NASA loses contact with a the Achilles Moon mission, London is reeling in the eaftermath of a 747 striking a tower block and author John Morler (Richard Burton) is battered to death in his flat by a mystery assailant. Three unconnected events or are they?
Inspector Brunel (Lino Ventura), a French exchange officer with the Met is the investigating officer at Morlar’s flat (unlikely I know, but how else do you get European producers to cough for the dough other than casting an Italian who was big in France in a lead role?). As Brunel attends the crime scene the corpse stages a miraculous recovery and is rushed to the nearest intensive care unit. Brunel leafs through Morlar’s journal and discovers that he was being seen by a Dr Zonfeld (Lee Remick, bringing in the American finance) so he hotfoots it to the shrink’s consulting rooms.
Through a series of flashbacks we discover that Morlar has been seeing Zonfeld because he is convinced that the series of gruesome deaths and disasters that have followed him since childhood are the result of his own mental processes. Initially, Brunel is sceptical but as he follows up the clues from Morlar’s journal and the witness statements, he realises that Morlar is right, and worse still, even comatose in a hospital bed, Morlar’s mind is cooking up a plan to literally bring the house down on the British Commonwealth’s movers and shakers when they meet at London’s Minster Cathedral. Will anyone believe Brunel as he races to thwart the evil mind’s designs and save HM The Queen from a crushing dilemma.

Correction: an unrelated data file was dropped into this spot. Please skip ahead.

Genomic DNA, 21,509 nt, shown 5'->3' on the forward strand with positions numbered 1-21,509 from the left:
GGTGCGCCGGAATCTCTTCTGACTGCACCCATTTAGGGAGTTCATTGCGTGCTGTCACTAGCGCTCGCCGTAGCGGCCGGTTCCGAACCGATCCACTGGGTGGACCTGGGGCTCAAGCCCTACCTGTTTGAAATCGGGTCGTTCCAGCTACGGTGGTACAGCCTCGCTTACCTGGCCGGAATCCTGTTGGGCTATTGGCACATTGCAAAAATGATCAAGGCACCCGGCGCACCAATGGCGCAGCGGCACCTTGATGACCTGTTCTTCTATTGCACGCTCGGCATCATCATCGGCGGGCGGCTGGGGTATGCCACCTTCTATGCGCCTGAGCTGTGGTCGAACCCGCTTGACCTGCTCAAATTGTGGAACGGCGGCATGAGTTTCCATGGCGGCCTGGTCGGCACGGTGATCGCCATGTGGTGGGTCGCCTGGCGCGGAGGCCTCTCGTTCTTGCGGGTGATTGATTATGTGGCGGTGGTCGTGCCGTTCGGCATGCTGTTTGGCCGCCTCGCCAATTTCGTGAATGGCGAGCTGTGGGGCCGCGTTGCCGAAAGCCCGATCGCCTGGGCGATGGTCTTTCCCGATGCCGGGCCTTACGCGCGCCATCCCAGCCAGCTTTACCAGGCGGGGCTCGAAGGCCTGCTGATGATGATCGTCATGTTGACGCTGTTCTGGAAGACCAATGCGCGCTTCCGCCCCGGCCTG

Burton’s career was in freefall when he made this movie in 1977, years of boozing and a pressing need for cash to pay off the extravagance of his second failed marriage to Liz Taylor had led to him taking a series of mediocre film roles, but The Medusa Touch saw him of the sauce and right back on form again. He has relatively few scenes, but whenever he is on screen he totally owns it. Particularly good is the part where he trades insults with his wife’s (French actress Marie-Christine Barrault, another nod to Euro finance) new lover Edward, played by a pre-Sherlock Holmes Jeremy Brett. Old mates from the London stage, the pair literally spark off each other.
There’s a solid supporting cast of familiar British actors with Harry Andrews as the police commissioner, Michael Hordern as a freaked out fortune-teller, Gordon Jackson as Morlar’s neurologist and the magnificent Derek Jacobi as a camp publisher.
The writing, by John Briley (Gandhi, Cry Freedom) from Peter Van Greenaway’s original novel, is intelligent with some really meaty dialogue for Burton to get his teeth into. The cinematography is beautiful with some nice location and close up work, great editing and seamless synched voice dubbing for Ventura and Barrault. However, the model work for the infamous plane crash into the tower block does look a little like something from Thunderbirds.
A police procedural that rocks up into a paranormal disaster picture complete with intelligent dialogue and some classy acting, plus the odd dodgy SFX; I give The Medusa Touch 555/666.
The Medusa Touch has been reissued on Blu-Ray by Network as part of ‘The British Film’ series in the UK, price: £14.99.
The Blu-Ray is packed with extras including:
- Audio commentary by Kim Newman and Stephen Jones with director Jack Gold
- Theatrical trailer
- Behind the scenes footage from the Destroying the Abbey sequence
- Image gallery
- London’s ‘Minster’ Cathedral was played by Bristol Cathedral cunningly disguised by not one, but a two London bus drive by.
- Watch out for Brook Williams as a hospital technician. He was Burton’s PA and can be seen in minor roles in many of his later movies.
Review by Simon Ball
Connect with Simon: @RealShipsCook or here.